Many of the themes from last year's address were repeated in this one.

WASHINGTON, DC-It doesn’t matter which administration it is, or what political party is in power: it is a truism that the president’s annual State of the Union speech is high political theater with plenty of red meat served up to the respective bases.

The obvious aside, though, this annual ritual does offer insight not only into the goals of the president but also where particular industries hope to see the economy and legislative calendar go. The commercial real estate industry is no different of course. Some issues the president touched on in his speech–and others he didn’t–of interest to the industry include the budget, the establishment of an infrastructure bank, affordable housing and multifamily finance.

The Budget

It wasn’t long into his speech that the President made reference to the budget deal that Congress finally passed last year—a deal that undid some of the severe cuts under sequestration. “Nobody got everything they wanted,” the President said, “and we can still do more to invest in this country’s future while bringing down our deficit in a balanced way.”

The budget deal was perhaps the most significant achievement for the CRE industry and it was a welcome addition to the speech for that reason, JLL’s Kevin Wayer tells GlobeSt.com.

“The belief is that now agencies will continue to focus on strategic plans and ultimately move forward to make space decisions,” he said. “That is good for Washington DC and good for the industry in general.” Indeed, in separate news, the Government Services Administration released several prospectuses for leases this week.

The Infrastructure Push

President Obama also revisited his focus on infrastructure although in a more modest fashion than his earlier proposal for an infrastructure bank.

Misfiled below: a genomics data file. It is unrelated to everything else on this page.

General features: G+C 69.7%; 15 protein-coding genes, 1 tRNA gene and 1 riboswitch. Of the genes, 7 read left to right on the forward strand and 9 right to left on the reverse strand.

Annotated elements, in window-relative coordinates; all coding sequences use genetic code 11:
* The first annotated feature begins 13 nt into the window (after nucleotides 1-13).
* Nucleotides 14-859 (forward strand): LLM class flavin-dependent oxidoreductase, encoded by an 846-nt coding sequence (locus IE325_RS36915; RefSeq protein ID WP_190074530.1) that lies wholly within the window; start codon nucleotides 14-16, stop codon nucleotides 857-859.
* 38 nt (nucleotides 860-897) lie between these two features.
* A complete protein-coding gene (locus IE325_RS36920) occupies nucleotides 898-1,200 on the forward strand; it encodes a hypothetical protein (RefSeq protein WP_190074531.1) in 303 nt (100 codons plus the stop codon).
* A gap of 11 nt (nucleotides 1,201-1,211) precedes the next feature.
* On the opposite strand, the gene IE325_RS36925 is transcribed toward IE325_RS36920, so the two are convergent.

Clearly, though, infrastructure upgrades and investment remain on the Administration’s radar. The President referenced the continued need to streamline the permitting process among other measures.

“We’ll need Congress to protect more than 3 million jobs by finishing transportation and waterways bills this summer,” the President said.

“But — but I’ll act on my own to slash bureaucracy and streamline the permitting process for key projects, so we can get more construction workers on the job as fast as possible.”

Said Wayer: “we see this as an area that will continue to receive increased focus.”

The President went on to discuss a range of issues of interest to the country from minimum wages to the Affordable Care Act to a proposal for a new retirement plan. He didn’t touch on, at least not beyond the most general terms, was multifamily reform and affordable housing. Their omission gave the industry an opening, though, to voice their own opinions.

Housing Finance Reform

Cindy Chetti, the National Multifamily Housing Council’s SVP of Government Affairs, for example said that while the industry appreciated his support of housing in his speech we “would remind him that housing preferences are changing and a growing number of American households are choosing to rent for lifestyle and financial reasons.”

For that reason, Chetti said in a prepared statement, “housing finance reform must avoid a ‘one-size-fits-all’ approach. The multifamily market uses commercial mortgage debt products, and imposing single family reforms would jeopardize our ability to meet the nation’s need for millions of new rental homes over the next decade.”

Affordable Housing

The President also made numerous references to low income Americans and what measures he would like to introduce to better support them.

National Low Income Housing Coalition CEO Sheila Crowley, for example, applauded President Obama’s call for an increase in the federal minimum wage and an expansion of the Earned Income Tax Credit.

“But much more needs to be done to address the acute shortage of housing that people in the low wage workforce can afford,” she says in her prepared statement.

In no state is even the proposed increased minimum wage of $10.10 an hour sufficient to afford modest housing, she said.